One of the most newly discovered minerals. It was identified by the American minerologists Pough and Henderson in 1945 and named after the country where it was discovered. It occurs in the form of perfect crystals grouped in druses, in pegmatites, and is often of precious-stone quality. The only noted deposit of brazilianite is in the surroundings of Conselheiro, Pena, in the state of Minas Gerais in Brazil. During the past few years this deposit has yielded a great quantity of beautiful raw material, which has included crystals of surprisingly large dimensions and perfectly bounded crystal faces.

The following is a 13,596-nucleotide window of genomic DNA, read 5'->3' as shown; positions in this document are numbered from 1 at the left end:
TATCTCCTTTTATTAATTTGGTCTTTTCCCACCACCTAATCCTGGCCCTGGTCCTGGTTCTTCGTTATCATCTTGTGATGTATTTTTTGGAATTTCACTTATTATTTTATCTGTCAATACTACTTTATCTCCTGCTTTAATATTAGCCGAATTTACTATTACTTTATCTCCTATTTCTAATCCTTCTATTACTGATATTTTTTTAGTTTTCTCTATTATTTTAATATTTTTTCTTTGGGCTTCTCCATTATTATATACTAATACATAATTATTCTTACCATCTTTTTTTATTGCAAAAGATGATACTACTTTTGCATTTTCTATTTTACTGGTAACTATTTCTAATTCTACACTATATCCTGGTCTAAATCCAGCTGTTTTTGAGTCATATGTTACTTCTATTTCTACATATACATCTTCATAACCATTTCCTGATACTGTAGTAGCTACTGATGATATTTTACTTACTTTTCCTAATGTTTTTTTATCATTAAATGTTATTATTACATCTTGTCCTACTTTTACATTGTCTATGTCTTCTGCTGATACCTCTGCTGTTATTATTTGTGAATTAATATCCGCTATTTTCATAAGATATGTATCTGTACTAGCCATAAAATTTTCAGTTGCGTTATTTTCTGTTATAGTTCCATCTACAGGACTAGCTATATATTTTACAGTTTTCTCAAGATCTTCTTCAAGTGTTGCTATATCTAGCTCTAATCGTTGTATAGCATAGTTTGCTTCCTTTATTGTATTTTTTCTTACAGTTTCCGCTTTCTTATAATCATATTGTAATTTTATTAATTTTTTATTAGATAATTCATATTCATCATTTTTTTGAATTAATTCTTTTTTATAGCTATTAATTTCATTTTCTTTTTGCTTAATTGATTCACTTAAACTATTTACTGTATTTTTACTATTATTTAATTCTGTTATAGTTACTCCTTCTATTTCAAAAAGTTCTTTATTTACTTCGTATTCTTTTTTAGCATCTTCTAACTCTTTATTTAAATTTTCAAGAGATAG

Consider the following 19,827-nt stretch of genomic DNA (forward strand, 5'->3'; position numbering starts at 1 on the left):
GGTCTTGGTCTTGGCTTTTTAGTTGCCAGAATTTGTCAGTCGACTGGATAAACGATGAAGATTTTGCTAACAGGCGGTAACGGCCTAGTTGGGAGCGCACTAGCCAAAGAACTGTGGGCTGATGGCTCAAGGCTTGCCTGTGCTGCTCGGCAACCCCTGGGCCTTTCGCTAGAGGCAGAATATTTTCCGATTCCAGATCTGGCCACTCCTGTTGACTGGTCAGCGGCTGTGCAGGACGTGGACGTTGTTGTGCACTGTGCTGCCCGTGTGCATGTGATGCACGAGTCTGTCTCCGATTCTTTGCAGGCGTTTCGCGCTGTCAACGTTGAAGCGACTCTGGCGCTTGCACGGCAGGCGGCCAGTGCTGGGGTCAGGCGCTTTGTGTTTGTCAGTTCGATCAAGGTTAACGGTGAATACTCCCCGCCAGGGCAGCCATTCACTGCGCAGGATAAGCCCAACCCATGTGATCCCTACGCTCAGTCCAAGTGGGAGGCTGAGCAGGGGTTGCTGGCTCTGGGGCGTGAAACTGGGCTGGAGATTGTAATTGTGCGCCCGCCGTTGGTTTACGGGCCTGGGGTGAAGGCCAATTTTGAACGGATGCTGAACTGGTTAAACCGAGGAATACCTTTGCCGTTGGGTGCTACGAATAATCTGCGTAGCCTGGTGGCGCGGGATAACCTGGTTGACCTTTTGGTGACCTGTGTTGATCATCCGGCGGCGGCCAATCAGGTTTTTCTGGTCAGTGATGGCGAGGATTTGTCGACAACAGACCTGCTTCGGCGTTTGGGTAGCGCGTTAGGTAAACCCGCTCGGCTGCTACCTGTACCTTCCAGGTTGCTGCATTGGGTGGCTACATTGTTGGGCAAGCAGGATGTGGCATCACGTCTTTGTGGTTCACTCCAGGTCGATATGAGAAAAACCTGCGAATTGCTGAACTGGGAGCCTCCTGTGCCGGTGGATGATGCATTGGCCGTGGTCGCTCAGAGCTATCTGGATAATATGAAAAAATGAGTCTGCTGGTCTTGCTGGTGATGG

Some of these are found on leaves of muscovite with their strong silvery glitter, ingrown in their parent rock. Such specimins of course are not ground, but find their way into museums and private collections. The most exquisite crystals, dark greenish-yellow to olive-green, sometimes measure up to 12cm in length and 8cm in width. Crystals of similar shape and dimensions have discovered in another deposit in Minas Gerais, near Mantena, but they lack the perfection of the crystal bounding. Brazilianites have also been discovered in many large collections; they were from the Palermo mine and the Charles Davis mine near North Grafton (Grafton County), New Hampshire, USA. It is a much sought after precious stone, usually ground into facet cuts, and it is a very popular item with collectors.